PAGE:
Still, as Andy Howard noted in alerting us to this story, this actually gives us yet another tool for evaluating a more reasonable copyright term. If the Bureau of Economic Analysis is saying that the economic life of a piece of music is just a few years, after which it's basically a zero, it seems silly, pointless and counterproductive to keep that work locked up under copyright. Instead, it would make tremendous sense to move it into the public domain, where it might be useful. As we had just discussed recently, when works are in the public domain, it often inspires more creativity as people build on the original work. From an economic standpoint, all of the time between the end of the economic life of a work and when it finally goes into the public domain is simply a massive loss to society and culture.

Filed Under: copyright terms

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  1. identicon
    cpt kangarooski, 24 Apr 2013 @ 5:57pm

    Re: Re: Re: Re: Interesting, but is it still relevant?

    The problem with requiring registration is that so many works are not formal publications: for example, if I post a poem on a forum somewhere to cheer up a friend, do I need to register that with the LoC?

    Only if you want a copyright on it. Since the vast majority of posts to fora are trivial enough that the authors do not want copyrights on them if there is even the slightest hurdle placed to test their desire (e.g. A $1 registration fee and a simple form), this is no problem. Whereas granting copyrights automatically is reckless and wasteful -- vast quantities of material that could immediately enter the public domain don't.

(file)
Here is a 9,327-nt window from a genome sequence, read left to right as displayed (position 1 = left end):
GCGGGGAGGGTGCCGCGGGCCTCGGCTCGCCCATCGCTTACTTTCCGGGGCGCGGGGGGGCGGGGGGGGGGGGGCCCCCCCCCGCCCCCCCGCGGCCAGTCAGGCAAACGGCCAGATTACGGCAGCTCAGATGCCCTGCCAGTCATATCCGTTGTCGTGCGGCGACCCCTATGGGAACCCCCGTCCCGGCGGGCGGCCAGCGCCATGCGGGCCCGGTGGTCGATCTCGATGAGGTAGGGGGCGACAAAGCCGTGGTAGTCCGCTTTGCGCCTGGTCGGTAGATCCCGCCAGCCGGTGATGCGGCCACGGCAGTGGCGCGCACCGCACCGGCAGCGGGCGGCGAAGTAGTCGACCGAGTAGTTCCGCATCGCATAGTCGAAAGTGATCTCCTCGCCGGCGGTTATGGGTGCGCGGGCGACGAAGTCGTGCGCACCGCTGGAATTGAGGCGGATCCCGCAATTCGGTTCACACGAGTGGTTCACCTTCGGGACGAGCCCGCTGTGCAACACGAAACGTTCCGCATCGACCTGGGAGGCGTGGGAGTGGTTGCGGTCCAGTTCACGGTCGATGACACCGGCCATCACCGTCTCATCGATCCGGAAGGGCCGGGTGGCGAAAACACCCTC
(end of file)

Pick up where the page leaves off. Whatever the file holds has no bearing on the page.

The person in the best position to tell us if a work should be copyrighted is the author. Registration serves many vital purposes, one of the most important of which is to let the author tell us that he wants a copyright.

    And certainly, unpublished works should be inviolate: until the day I actually publish something, it should be my property.

    Absolutely not. The purpose of copyright is not to kowtow to your miserliness, it is to cause the greatest number of works to be created and published which otherwise would not be, to enter the public domain as fully and quickly as possible.

    Unpublished works do not help the public. If the work is still in progress, or is being shopped around to different publishers, then I'd agree that we should grant some protection to allow the author to have it published as he intends, and to discourage people pirating manuscripts. But if the author just sits on it, he does not deserve a copyright; the public would be better served by the manuscript pirate in that case. There is a similar policy for patents intended to discourage inventors from sitting on inventions.

    I'd say that an automatic grant for unpublished works (where the status of being unpublished is read narrowly) is tolerable so long as the protections are fairly weak and even then only last for maybe a decade or two, tops. Authors should be strongly encouraged to publish (and register, if they like) quickly.